When I returned to the hangar I dropped the belly panel and looked at the wiring for the gear system. I didn’t see anything loose or frayed. That was as far as I got on Saturday.

This week I have spent quite a bit of time examining the gear wiring circuit to identify the likely points I need to check. I concentrated on the gear unsafe circuit and came up with the following items to check

1)      Connector RC09A/PL09A for loose pins/corrosion

2)      Connector RC14A/PL14A for loose pins/corrosion

3)      Connections on the up/down limit switches for loose wires/corrosion

4)      Replace D1 Diodes on RC14A/PL14A and RC09A/PL09A

5)      Look for frayed wires around the gear mechanism

6)      Test the 1 amp gear warning breaker

I have had several flights (about 10 hours total) with no issues with the gear warning breaker. When it happens it will consistently fail and then the next flight work with no issues. I think it is likely that the D1 diodes are going bad letting current flow where it shouldn’t. Since the diodes are located on the PL14A/PL09A connectors I will replace them while I look for bad pins/corrosion.

I will be playing find the connectors in the wire bundles on Friday. I’ll report back what I find.

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On 6/13/2018 at 9:41 AM, jcovington said:

Another update: This past Saturday I took the plane up for a short flight since it hadn’t been flown in a couple of weeks. Coming back into the airport I put the gear down and had another gear warning breaker trip. Looks like my earlier diagnostic finding of the ring terminal rubbing on the throttle position switch was wrong or at least incomplete.

I am a lot more comfortable now that I know the gear is down even with the gear warning breaker tripped so I spent some time troubleshooting. I pushed the gear warning breaker in with the gear down and got the gear down lights with the breaker staying in. I cycled the gear up and the gear warning breaker tripped. Pushed the breaker in and cycled the gear down. The gear warning breaker tripped again. Pushed the gear warning breaker in again with gear down, got all the lights and the breaker stayed in. The problem has to be something within the gear unsafe circuit or perhaps a frayed/loose wire.

When I returned to the hangar I dropped the belly panel and looked at the wiring for the gear system. I didn’t see anything loose or frayed. That was as far as I got on Saturday.

This week I have spent quite a bit of time examining the gear wiring circuit to identify the likely points I need to check. I concentrated on the gear unsafe circuit and came up with the following items to check

1)      Connector RC09A/PL09A for loose pins/corrosion

2)      Connector RC14A/PL14A for loose pins/corrosion

3)      Connections on the up/down limit switches for loose wires/corrosion

4)      Replace D1 Diodes on RC14A/PL14A and RC09A/PL09A

5)      Look for frayed wires around the gear mechanism

6)      Test the 1 amp gear warning breaker

I have had several flights (about 10 hours total) with no issues with the gear warning breaker. When it happens it will consistently fail and then the next flight work with no issues. I think it is likely that the D1 diodes are going bad letting current flow where it shouldn’t. Since the diodes are located on the PL14A/PL09A connectors I will replace them while I look for bad pins/corrosion.

I will be playing find the connectors in the wire bundles on Friday. I’ll report back what I find.

My similar situation was a foreign metal object that had fallen into the throttle position switch that was causing a short to ground a popping the gear light breaker ('69 F model though)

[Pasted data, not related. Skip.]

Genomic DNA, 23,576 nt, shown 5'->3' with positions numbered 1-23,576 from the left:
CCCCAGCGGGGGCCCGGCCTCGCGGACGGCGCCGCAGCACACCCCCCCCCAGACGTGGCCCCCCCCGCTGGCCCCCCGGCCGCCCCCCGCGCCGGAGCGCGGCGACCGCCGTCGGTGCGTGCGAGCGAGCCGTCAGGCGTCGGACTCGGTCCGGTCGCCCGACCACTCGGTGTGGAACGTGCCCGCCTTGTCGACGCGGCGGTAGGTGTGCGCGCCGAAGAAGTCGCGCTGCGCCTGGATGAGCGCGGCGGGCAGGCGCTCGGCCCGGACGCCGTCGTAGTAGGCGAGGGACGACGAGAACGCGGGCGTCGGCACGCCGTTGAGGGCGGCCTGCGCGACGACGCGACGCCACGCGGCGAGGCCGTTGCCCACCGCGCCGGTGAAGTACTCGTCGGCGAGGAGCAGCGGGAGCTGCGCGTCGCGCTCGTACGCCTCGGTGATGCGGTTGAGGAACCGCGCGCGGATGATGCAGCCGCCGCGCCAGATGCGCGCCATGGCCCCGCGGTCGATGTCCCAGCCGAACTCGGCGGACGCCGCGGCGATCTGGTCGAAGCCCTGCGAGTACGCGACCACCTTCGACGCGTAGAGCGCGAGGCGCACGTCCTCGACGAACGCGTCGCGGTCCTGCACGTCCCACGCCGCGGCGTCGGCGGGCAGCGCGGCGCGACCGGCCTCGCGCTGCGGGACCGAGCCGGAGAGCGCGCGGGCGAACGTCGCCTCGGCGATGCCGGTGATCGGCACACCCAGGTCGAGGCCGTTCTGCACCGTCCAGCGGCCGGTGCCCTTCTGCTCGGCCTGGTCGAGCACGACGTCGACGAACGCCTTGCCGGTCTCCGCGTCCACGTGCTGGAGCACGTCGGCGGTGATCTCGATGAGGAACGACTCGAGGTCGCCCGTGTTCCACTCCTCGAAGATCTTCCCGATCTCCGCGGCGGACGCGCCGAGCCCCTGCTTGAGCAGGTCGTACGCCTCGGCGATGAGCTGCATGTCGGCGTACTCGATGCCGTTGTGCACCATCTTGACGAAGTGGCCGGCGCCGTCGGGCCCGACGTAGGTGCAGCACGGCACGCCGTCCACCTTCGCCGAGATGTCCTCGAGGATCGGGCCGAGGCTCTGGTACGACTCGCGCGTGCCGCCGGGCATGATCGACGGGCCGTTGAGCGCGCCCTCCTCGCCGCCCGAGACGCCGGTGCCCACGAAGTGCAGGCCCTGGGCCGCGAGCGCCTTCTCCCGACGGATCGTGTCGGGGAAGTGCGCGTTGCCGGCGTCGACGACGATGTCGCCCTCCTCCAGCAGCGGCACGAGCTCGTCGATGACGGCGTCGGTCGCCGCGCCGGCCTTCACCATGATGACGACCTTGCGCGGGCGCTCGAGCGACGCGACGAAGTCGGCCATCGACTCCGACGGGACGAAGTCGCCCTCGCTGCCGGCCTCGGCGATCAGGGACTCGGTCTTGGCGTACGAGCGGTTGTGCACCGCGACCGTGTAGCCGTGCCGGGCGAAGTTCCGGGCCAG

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On ‎6‎/‎13‎/‎2018 at 9:41 AM, jcovington said:

This week I have spent quite a bit of time examining the gear wiring circuit to identify the likely points I need to check. I concentrated on the gear unsafe circuit and came up with the following items to check

1)      Connector RC09A/PL09A for loose pins/corrosion

2)      Connector RC14A/PL14A for loose pins/corrosion

3)      Connections on the up/down limit switches for loose wires/corrosion

4)      Replace D1 Diodes on RC14A/PL14A and RC09A/PL09A

5)      Look for frayed wires around the gear mechanism

6)      Test the 1 amp gear warning breaker 

 

A final follow-up (at least I hope). A few weeks ago I dropped the belly pan and removed some of the interior pieces so that I could find the gear warning connectors and diodes.

The RC14A/PL14A connector with the D1 diode attached is located beside the pilot seat at the point that the wiring harness passes through the floor. I couldn’t find any loose pins or corrosion on that connector. I held off on replacing the diode as I wanted to look at the other connections first.

The RC09A/PL09A connector with the D1 diode attached is not near as easy to access. It is behind the pilot side panel about 6 inches below the gear switch. I couldn’t find any loose pins or corrosion on that connector although it was very difficult to access. I didn’t replace this diode either as the radio racks would have to be removed to get enough slack in the wiring harness to replace the diode.

The next step was to check the up/down limit switch connections under the belly to see if any were loose. I found one of the ring connectors on the up limit switch was fairly loose. I was able to get about a half turn on the screw when I tightened it. While I had the belly pan off I checked the remainder of the connectors (gear and flap) and everything else was tight.

I have about 20 hours and 20 gear cycles since I tightened up the loose ring connector on the up limit switch without any issues. I believe that the up limit switch loose connector was causing enough extra resistance to cause the 1 amp breaker to trip when the gear was in transit. If it occurs again then I will have to replace the diodes and breaker as there isn’t much left. I hope this is my last post to this thread but if the breaker trips again I will report back.

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It was a chat with Joey Cole that convinced me to purchase my Mooney.  He's good people.  Hope the OP can get his issues fixed, sounds like drag.  He certainly dealt with it correctly.